NEA Big Read Lakeshore Receives NEA Grant for Fall Program Featuring a Post-Apocalyptic Book with a Present-Day Message
The Big Read will return to West Michigan this fall, supported for the fifth consecutive year by an award to Hope College through the NEA Big Read.
This year’s program, running across the last week of October and the first three weeks in November, will feature the book “Station Eleven,” by Emily St. John Mandel. It will also again include the Little Read for younger readers, with “The Giver” by Lois Lowry and “Blackout” by John Rocco.
In addition, the initiative itself has a new name — one that better reflects its increased scope, according to Dr. Deborah Van Duinen, who its executive director as well as an associate professor of English education at Hope.
“We’ve grown so big over the last few years that we are changing our name this year from The Big Read Holland Area to NEA Big Read Lakeshore,” she said. “We are also expanding our Little Read program to include more elementary and middle school readers.”
Van Duinen noted that last year’s area Big Read engaged more than 10,000 people, not only in Holland but in Saugatuck, Zeeland and elsewhere. Across the local program’s four years, more than 25,000 have participated, including 1,445 area elementary, middle school and high school students. This year, libraries and teachers from Allegan, Fennville, Grand Haven and Spring Lake will also be participating.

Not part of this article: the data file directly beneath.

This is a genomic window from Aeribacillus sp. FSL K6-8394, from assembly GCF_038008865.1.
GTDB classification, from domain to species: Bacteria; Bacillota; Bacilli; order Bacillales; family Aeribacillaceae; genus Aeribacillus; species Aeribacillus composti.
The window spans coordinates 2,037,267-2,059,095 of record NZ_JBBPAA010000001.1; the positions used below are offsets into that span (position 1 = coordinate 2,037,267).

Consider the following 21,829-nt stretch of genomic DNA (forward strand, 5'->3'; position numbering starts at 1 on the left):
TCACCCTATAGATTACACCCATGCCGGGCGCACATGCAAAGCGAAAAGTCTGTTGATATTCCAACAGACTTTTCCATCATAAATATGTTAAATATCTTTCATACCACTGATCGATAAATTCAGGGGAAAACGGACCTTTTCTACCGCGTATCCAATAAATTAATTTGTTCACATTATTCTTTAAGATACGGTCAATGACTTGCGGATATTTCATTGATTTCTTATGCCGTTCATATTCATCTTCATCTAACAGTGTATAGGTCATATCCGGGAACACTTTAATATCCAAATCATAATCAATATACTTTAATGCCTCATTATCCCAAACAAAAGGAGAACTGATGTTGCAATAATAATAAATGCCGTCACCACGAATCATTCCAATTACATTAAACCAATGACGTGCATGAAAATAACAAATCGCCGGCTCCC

NEA Big Read, a national initiative of the National Endowment for the Arts in partnership with Arts Midwest, showcases a diverse range of contemporary titles that reflect many different voices and perspectives, aiming to inspire conversation and discovery. Hope is one of 79 nonprofit organizations to receive a grant to host an NEA Big Read project between September 2018 and June 2019. The NEA awarded Hope $15,000 for the Lakeshore events.